Often as brewers, we will come up with a beer concept, formulate, brew, and assess the finished beer. This is commonly followed by re-formulation, re-brewing, and re-assessing as necessary. It’s a great way to test concepts and dial in recipes, but it can take a lot of time and resources to realize your final vision. I’d like to propose a potential shortcut to seeing our concepts through to fruition, specifically using the Hot Steep Method to test our concepts before we ever take them to the brewhouse. I’ve personally found this valuable in formulating dark beers, especially Porters and Stouts. It’s allowed me to balance caramel sweetness, with roasty-toasty nuttiness, chocolate aromas, and bitter coffee flavors before I even propagate my yeast or order my hops. In extreme cases of inspiration, I’ve even tasted the wort and thought “I know a yeast/hop that would be great with this”.

Disclaimer Alert! 

  • Hot steep wort is still wort, it will never be as good as beer.
  • Concept below works best in beer styles that showcase a prominent specialty malt character.

With that said, let’s dive in.

The Hot Steep Method was designed to be a standardized method of wort preparation for malt sensory evaluation that is inexpensive, easy to perform, and showcases malt flavor better than traditional brewers wort. This wort gives us a better idea of malt flavor than traditional brewers wort where the sweet character masks many of the subtle flavors of malt; flavors that will reemerge as beer attenuates. So, the hot steep method can be a valuable tool in predicting how malt flavors will interact in the final beer before we even brew.

Hot steeps result in a wort around 8°P but beer formulations are much stronger than this. So how do we represent the flavor of a 16°P or even a 24°P beer as an 8°P wort? Should we proportionally scale down all ingredients in the recipe to 8°P and just hot steep that? No! I suggest an alternative.

Let’s make an 8°P wort, but let’s not scale down all the ingredients. I suggest using the full amount of specialty malt and reducing the lightest colored malts to obtain around 8°P. Light-colored pale malts will attribute flavor to your finished beer, but excessive inclusion will only make tasting the subtle flavors of specialty malts more difficult. The sugars provided by large amounts of pale/brewers malt in high gravity brewing can make the wort extremely sweet, much sweeter than you’d like when trying to discern a delicate flavor balance. 


  • Three potential hot steep formulations of a 16 Plato Porter recipe, that consequently did not meet our flavor balance expectations: 80% Pale Ale Malt, 15% Caramel 80L, 5% Chocolate malt. The first hot steep was made scaling down all ingredients to yield about 8°P. The second hot steep used the full recipe and resulted in a wort that was 16 Plato. The last hot steep used the quantities of Caramel and Chocolate malts in the full recipe but held back 50g of Pale Ale malt to yield a wort around 8 Plato.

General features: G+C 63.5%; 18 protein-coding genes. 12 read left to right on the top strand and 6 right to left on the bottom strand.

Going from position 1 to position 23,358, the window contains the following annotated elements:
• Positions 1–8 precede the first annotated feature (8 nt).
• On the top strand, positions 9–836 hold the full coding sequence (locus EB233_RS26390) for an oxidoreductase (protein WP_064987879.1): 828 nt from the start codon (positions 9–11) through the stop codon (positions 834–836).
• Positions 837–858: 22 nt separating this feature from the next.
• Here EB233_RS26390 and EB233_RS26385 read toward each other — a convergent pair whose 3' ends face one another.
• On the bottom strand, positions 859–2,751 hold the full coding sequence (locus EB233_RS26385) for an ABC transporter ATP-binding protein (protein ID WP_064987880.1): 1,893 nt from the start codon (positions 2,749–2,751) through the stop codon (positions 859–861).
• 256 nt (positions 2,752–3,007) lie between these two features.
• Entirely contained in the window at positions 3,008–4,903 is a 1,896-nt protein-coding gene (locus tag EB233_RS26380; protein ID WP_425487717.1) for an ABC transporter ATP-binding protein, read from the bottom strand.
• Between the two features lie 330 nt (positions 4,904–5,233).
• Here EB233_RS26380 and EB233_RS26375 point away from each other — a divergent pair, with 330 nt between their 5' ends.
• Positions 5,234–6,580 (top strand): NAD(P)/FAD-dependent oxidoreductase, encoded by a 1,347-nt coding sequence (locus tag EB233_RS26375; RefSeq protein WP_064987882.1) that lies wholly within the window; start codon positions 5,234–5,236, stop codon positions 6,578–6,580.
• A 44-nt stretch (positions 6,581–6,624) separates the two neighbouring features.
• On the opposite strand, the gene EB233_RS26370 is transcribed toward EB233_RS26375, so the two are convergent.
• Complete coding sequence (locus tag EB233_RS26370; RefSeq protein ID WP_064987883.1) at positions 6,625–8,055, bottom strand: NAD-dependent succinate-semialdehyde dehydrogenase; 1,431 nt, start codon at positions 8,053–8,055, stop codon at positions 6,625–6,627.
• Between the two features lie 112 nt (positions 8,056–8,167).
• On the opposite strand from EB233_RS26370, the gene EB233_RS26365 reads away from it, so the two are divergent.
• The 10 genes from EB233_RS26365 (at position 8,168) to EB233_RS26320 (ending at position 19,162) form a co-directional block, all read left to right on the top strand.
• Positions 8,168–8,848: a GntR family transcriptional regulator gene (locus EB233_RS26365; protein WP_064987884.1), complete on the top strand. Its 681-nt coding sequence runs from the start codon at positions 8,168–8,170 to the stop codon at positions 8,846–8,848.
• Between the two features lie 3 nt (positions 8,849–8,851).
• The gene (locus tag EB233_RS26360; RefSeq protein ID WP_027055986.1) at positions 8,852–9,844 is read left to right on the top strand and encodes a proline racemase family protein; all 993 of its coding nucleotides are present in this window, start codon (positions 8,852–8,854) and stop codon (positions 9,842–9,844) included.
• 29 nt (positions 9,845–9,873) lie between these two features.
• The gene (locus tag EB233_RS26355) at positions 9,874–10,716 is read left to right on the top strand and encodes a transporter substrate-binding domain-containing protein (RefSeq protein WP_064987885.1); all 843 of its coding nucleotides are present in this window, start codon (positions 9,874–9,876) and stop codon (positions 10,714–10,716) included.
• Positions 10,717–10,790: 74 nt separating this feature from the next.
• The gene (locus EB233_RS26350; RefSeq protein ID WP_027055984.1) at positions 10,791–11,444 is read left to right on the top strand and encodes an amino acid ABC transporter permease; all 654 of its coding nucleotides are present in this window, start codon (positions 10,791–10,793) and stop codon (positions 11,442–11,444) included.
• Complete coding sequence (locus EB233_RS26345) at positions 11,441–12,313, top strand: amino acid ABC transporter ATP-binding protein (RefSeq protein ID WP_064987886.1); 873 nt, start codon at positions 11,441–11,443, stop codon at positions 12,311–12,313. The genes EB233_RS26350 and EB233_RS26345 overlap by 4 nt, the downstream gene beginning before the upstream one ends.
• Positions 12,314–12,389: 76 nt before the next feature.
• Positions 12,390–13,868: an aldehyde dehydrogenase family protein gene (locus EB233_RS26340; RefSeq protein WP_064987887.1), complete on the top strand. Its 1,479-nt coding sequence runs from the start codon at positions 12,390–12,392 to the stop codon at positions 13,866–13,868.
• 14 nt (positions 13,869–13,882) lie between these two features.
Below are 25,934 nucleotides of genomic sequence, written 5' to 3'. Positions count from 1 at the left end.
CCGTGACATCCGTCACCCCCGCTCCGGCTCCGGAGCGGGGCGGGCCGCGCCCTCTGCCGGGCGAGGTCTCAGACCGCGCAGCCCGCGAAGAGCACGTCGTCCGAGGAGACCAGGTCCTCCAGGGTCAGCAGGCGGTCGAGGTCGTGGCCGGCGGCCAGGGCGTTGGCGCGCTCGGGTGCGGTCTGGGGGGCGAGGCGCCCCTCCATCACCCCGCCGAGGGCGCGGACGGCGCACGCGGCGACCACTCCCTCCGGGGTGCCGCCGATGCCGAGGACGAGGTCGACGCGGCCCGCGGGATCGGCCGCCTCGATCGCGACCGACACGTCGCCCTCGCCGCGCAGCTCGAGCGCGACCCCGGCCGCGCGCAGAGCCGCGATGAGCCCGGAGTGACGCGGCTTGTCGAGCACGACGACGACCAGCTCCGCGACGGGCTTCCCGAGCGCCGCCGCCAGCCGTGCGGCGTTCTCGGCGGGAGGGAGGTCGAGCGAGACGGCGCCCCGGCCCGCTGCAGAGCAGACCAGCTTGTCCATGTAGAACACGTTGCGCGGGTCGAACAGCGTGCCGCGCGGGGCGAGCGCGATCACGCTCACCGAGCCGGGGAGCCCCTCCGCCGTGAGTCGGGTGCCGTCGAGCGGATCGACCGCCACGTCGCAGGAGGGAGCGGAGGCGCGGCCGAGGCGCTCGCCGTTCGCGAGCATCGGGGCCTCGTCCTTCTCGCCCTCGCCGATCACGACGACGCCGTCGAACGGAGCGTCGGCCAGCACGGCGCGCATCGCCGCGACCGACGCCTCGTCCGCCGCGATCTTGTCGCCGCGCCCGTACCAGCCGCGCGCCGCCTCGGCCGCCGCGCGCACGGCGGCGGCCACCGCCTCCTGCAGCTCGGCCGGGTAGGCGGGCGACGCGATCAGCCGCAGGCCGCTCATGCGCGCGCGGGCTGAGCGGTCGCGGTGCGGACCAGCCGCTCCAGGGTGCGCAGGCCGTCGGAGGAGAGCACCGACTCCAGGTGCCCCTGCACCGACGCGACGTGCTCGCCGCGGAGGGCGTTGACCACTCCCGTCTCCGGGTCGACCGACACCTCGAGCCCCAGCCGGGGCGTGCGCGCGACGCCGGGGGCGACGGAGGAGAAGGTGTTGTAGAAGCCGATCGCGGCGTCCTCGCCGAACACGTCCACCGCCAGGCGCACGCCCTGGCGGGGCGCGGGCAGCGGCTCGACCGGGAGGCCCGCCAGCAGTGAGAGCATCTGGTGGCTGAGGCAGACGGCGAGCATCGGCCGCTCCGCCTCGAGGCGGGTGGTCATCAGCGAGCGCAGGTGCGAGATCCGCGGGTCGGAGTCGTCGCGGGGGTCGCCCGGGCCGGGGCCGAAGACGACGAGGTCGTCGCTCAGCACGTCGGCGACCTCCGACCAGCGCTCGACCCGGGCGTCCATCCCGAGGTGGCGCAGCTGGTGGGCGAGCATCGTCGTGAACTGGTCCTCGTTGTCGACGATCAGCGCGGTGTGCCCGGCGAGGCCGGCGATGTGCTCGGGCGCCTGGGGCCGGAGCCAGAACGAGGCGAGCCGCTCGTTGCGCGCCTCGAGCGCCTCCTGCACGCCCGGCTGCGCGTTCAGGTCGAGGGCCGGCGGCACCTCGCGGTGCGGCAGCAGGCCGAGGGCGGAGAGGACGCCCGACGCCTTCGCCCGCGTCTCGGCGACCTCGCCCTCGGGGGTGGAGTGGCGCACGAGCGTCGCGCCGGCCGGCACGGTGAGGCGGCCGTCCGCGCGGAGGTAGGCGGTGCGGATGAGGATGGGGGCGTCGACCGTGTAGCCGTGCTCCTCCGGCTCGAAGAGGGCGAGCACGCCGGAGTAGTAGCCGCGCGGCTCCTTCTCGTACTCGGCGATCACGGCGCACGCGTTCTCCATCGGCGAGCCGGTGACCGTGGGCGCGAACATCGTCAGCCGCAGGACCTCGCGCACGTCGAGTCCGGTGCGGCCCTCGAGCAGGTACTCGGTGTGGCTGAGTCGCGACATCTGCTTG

Scaled Down
8 Plato
Full Recipe
16 Plato
Pale Malt Reduction
8 Plato
Pale Ale Malt 40g (80%) 80g (80%) 30g (60%)
Caramel 80L Malt 15g (15%) 15g (15%) 15g (30%)
Chocolate Malt 5g (5%) 5g (5%) 5g (10%)
Sensory Comments Light Chocolate and Caramel Character. Does not taste like a Porter wort. Color is not representative of recipe. Nice flavor. Very sweet. General Roast and Caramel Flavors. Does not display excessive roastyness and balance that was seen in final beer. Able to discern subtle flavors of Caramel 80L and Chocolate Malt. Balance overly roasty, comes off as harsh. Best representation of beer character.
  • The balance deficiency observed in the beer was not shown in the first two hot steeps; the lighter version did not represent the appropriate quantity of colored malts, while the 16 Plato version was too sweet and masked the balance deficiency observed in the final beer. The third wort would have been useful in showcasing the lack of balance between our dark malts and would have led to reformulation prior to brewing.

The Math

1) For each specialty malt use: 6.25 * Plato * % use in grain bill = grams of that specialty malt

2) Use base malt to get to 50g

Let’s make a hot steep wort of a Porter

  • This Porter recipe is formulated to be 17.6 Plato which would require 109.8g of grist for a 400mL hot steep if we wanted to maintain full recipe integrity… but we don’t want this, so we will instead remove a large amount of the Pilsen malt to obtain a wort around 8°P.
    • Instead of using the full 94.9g of Pilsen malt this recipe should call for, we will exclude 59.8g without compromising the darker malt inclusions.
    • Various iterations of this recipe were trialed before deciding on the final recipe below.
Full Recipe 17.6PPilsen Malt Reduced 8P
Synergy Select Pilsen Malt94.9g (86.3%)35.1g
Caramel 120L Malt7.9g (7.2%)7.9g
Carabrown® Malt5.5g (5.0%)5.5g
Blackprinz® Malt1.5g (1.4%)1.5g
Total Malt Grist109.8g50.0g
This wort was an excellent representation of the color we saw in the finished beer.